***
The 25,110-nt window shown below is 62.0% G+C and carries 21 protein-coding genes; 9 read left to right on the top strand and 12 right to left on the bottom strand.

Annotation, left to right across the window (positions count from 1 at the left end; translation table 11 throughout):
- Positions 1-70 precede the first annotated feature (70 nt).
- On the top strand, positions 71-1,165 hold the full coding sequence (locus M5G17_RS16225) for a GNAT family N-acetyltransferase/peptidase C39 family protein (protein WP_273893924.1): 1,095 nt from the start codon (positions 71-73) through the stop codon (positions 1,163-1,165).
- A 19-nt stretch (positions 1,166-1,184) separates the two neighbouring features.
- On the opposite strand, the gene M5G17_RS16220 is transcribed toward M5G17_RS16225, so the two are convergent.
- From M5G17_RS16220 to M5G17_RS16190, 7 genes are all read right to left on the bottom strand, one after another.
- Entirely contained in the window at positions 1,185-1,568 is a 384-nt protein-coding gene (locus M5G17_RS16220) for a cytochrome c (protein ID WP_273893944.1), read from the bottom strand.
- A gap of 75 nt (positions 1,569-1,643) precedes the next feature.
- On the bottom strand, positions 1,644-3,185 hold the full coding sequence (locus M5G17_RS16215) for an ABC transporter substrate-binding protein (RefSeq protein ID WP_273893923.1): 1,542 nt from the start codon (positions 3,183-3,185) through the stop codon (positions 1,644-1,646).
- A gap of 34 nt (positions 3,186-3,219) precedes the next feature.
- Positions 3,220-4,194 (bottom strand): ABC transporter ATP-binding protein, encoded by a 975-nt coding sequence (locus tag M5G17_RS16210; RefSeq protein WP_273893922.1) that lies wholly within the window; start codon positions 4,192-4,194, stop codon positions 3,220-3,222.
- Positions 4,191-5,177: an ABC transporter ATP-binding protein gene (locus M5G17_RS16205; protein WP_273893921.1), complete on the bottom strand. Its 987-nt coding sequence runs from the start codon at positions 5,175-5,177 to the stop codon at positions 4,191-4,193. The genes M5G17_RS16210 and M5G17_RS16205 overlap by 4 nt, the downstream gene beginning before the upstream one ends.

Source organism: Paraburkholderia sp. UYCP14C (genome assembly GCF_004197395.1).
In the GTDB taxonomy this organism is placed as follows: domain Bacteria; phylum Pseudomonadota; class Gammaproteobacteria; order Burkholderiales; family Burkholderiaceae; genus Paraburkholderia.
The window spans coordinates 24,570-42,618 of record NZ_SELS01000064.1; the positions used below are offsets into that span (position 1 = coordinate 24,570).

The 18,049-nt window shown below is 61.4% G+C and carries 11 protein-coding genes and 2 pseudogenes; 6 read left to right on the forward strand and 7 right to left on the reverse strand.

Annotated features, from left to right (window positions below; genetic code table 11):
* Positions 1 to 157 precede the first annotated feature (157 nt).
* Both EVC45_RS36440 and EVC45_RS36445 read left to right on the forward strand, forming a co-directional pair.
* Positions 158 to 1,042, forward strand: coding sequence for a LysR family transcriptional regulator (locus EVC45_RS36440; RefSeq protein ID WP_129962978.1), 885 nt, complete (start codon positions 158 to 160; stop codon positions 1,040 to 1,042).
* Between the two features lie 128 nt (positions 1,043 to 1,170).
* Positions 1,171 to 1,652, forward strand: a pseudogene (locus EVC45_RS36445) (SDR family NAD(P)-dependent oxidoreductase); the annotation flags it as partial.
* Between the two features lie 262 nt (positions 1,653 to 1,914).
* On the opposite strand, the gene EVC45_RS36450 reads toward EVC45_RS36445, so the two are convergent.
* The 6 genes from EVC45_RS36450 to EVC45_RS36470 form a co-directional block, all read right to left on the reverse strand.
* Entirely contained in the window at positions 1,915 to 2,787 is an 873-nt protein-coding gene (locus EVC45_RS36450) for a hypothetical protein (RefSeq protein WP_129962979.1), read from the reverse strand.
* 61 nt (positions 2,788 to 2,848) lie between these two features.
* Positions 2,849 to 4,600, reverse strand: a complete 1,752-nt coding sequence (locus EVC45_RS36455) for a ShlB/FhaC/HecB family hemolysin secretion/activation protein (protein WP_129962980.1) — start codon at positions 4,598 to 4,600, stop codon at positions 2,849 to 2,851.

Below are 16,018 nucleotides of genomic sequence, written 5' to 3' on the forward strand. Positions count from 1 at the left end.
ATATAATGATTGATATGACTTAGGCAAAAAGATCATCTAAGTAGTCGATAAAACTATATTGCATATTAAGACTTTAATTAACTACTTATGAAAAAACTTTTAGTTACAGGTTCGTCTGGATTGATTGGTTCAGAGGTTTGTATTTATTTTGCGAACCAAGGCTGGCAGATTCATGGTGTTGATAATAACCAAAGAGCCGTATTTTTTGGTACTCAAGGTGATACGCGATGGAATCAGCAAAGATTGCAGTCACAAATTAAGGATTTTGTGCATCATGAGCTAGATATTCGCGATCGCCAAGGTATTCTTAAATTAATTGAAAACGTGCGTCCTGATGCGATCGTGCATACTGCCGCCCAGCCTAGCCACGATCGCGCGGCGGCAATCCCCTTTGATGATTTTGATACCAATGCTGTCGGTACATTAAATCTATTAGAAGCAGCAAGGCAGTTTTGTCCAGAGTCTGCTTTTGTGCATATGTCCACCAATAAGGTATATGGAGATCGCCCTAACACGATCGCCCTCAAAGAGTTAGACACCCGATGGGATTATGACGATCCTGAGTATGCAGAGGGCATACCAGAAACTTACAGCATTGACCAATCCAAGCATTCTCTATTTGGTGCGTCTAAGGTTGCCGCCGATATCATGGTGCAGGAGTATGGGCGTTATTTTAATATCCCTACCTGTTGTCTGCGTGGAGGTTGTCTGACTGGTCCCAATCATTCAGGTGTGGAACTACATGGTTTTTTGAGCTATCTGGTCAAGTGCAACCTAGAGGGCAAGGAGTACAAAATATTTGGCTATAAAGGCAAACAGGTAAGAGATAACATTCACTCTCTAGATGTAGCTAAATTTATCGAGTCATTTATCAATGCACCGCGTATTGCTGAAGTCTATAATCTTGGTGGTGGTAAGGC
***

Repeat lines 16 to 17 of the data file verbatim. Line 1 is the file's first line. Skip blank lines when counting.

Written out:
The window spans coordinates 24,570-42,618 of record NZ_SELS01000064.1; the positions used below are offsets into that span (position 1 = coordinate 24,570).

The 18,049-nt window shown below is 61.4% G+C and carries 11 protein-coding genes and 2 pseudogenes; 6 read left to right on the forward strand and 7 right to left on the reverse strand.